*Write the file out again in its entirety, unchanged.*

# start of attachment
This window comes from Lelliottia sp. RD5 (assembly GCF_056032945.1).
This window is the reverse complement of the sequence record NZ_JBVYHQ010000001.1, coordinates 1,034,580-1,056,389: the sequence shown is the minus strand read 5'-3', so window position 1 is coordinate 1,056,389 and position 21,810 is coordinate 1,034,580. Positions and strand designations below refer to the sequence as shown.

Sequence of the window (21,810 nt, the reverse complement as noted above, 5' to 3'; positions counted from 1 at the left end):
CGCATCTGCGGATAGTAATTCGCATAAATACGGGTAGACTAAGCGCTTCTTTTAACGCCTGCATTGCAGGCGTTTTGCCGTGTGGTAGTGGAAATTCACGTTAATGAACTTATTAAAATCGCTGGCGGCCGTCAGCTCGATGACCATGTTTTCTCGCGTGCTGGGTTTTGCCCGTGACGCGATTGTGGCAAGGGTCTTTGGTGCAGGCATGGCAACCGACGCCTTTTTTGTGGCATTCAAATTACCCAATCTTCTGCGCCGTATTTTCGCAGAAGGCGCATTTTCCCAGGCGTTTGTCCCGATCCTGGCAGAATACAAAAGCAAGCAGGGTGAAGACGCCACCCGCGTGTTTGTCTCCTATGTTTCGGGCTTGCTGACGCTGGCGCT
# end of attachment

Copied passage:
This window comes from Lelliottia sp. RD5 (assembly GCF_056032945.1).
This window is the reverse complement of the sequence record NZ_JBVYHQ010000001.1, coordinates 1,034,580-1,056,389: the sequence shown is the minus strand read 5'-3', so window position 1 is coordinate 1,056,389 and position 21,810 is coordinate 1,034,580. Positions and strand designations below refer to the sequence as shown.

Sequence of the window (21,810 nt, the reverse complement as noted above, 5' to 3'; positions counted from 1 at the left end):
CGCATCTGCGGATAGTAATTCGCATAAATACGGGTAGACTAAGCGCTTCTTTTAACGCCTGCATTGCAGGCGTTTTGCCGTGTGGTAGTGGAAATTCACGTTAATGAACTTATTAAAATCGCTGGCGGCCGTCAGCTCGATGACCATGTTTTCTCGCGTGCTGGGTTTTGCCCGTGACGCGATTGTGGCAAGGGTCTTTGGTGCAGGCATGGCAACCGACGCCTTTTTTGTGGCATTCAAATTACCCAATCTTCTGCGCCGTATTTTCGCAGAAGGCGCATTTTCCCAGGCGTTTGTCCCGATCCTGGCAGAATACAAAAGCAAGCAGGGTGAAGACGCCACCCGCGTGTTTGTCTCCTATGTTTCGGGCTTGCTGACGCTGGCGCT